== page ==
Brown & Streza Blog
Oct 6

Written by: David Keligian
10/6/2011 10:53 AM  RssIcon

Many politicians have repeatedly talked about the need for “the rich” to pay more income taxes. Even Warren Buffet has joined the debate. Regardless of whether Congress acts, the IRS has already taken matters into its own hands and has started scrutinizing wealthy taxpayers to an unprecedented degree.

The audit rate for taxpayers with an annual income of more than $1,000,000 is already eight times higher than the general population, which had a 1.1% audit rate. For those with $10,000,000 or more in annual income, the audit rate climbs to almost one in five returns—almost 20 times higher than the general population. However, the IRS is planning on increasing audit rates on wealthy taxpayers even more.

The IRS effort involves a new “wealth unit”. Audits will be conducted by a team of IRS agents who will focus not only on a taxpayer’s individual return, but the returns of all related entities. The scope of these audits will be much wider than a typical income tax audit.

For example, the IRS has begun reviewing recorded deeds to see if taxpayers transferred property without filing gift tax returns. They are also focusing on losses from flow through entities that may be subject to the passive loss rules. (Those rules restrict a taxpayer from deducting losses from passive investments against salaries and other non-passive income).

There has also been much publicity about the IRS’s recent efforts to find unreported foreign assets and income. Unlike the situation in the past, foreign banks and investment firms are now providing the IRS with information regarding holdings at their institutions by U.S. taxpayers.

There are a number of steps you can take to lessen the chances of an audit. Examples include avoiding the use of Schedule C (used for sole proprietorships), because Schedule C’s have high audit rates. (From a legal standpoint, a business should never be operated as a sole proprietorship anyway. It should be held in a separate legal entity such as an S corporation or LLC that provides liability protection to the owner).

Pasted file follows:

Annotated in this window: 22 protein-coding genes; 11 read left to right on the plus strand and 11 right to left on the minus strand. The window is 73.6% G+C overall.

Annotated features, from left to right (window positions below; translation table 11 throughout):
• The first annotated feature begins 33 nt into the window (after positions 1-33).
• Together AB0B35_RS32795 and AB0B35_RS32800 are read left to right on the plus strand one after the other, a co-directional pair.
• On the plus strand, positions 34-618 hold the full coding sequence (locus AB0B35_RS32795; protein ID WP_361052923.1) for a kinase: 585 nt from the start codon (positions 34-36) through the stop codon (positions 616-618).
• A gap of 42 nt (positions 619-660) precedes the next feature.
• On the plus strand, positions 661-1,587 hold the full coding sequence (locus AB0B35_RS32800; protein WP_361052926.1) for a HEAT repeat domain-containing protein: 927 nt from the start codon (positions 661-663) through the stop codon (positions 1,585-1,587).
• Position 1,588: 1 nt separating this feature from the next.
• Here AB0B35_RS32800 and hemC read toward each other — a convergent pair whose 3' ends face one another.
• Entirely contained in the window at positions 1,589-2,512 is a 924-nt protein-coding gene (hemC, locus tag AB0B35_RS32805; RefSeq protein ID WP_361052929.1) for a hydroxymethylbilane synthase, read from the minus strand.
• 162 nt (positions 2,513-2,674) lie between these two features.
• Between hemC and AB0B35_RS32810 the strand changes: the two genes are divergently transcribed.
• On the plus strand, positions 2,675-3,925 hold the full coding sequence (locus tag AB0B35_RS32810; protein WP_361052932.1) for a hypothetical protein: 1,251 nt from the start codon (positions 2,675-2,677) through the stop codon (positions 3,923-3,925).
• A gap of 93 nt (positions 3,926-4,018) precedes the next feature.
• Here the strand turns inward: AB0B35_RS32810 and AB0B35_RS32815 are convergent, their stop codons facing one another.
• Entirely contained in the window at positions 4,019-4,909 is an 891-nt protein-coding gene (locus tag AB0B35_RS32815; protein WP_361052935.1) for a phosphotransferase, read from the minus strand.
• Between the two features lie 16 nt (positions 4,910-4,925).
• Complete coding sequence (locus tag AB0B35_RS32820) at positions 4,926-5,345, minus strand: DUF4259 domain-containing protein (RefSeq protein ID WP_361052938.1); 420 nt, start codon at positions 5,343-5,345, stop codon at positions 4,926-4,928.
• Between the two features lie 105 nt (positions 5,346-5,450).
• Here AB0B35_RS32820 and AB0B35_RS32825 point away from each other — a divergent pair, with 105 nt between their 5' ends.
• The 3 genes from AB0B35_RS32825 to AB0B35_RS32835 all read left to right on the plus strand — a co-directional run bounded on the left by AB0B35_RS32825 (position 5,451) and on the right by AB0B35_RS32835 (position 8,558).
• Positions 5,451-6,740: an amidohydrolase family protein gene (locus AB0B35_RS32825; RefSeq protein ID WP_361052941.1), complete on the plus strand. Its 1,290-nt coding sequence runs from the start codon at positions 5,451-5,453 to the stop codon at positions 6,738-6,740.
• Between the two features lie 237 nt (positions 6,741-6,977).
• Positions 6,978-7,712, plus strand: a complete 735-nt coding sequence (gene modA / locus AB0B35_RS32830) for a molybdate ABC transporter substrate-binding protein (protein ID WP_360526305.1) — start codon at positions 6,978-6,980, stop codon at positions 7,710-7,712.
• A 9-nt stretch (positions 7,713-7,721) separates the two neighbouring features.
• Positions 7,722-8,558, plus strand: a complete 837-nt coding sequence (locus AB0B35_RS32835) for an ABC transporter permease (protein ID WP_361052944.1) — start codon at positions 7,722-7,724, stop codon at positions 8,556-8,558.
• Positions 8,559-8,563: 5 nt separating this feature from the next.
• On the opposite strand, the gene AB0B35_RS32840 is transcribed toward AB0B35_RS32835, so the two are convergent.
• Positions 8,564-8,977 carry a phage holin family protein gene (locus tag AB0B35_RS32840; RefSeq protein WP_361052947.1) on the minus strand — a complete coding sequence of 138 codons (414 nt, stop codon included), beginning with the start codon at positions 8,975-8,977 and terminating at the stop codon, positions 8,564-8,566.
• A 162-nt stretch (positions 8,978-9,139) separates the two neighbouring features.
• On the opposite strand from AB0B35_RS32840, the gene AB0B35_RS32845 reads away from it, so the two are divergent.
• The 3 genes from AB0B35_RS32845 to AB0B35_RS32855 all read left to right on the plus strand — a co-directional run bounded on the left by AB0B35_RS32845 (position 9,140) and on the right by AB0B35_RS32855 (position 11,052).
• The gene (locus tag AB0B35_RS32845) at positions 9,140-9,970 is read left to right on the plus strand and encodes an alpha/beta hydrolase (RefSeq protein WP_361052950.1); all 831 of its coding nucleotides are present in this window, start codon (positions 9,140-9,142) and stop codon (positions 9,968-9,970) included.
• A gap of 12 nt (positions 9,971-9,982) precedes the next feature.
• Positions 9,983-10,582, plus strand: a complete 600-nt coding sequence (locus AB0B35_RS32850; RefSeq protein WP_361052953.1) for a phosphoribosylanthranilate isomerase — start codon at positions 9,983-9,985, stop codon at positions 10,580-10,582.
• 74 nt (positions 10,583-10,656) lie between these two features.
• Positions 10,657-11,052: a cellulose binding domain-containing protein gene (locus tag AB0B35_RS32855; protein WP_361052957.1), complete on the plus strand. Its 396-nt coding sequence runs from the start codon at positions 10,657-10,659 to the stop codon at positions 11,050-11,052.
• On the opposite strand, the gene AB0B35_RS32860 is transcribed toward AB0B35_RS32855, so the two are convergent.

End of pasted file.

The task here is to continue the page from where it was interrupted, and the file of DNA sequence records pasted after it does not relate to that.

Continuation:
Other steps to minimize the chances of an audit include providing complete explanations, including supporting documentation, on any items that appear unusual on a tax return (as opposed to waiting until the IRS contacts you, leading to the possibility they will look at other issues as well). Finally, protective measures include doing the things that Brown & Streza excels at—making sure routine corporate and business transactions are documented as they occur. Shareholder loans, for example, should be documented with promissory notes, with your accountants in the loop so that the loans are consistently reflected as such on your financial statements.

Politicians have figured out that they don’t need to raise tax rates to increase taxes. More audits can achieve the same result. There are various areas where the IRS is again beginning to “crack down” on perceived abuses, including the use of independent contractors. Regardless of what happens to tax rates, you can expect more frequent disputes with the IRS.

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Categories: Tax Policy
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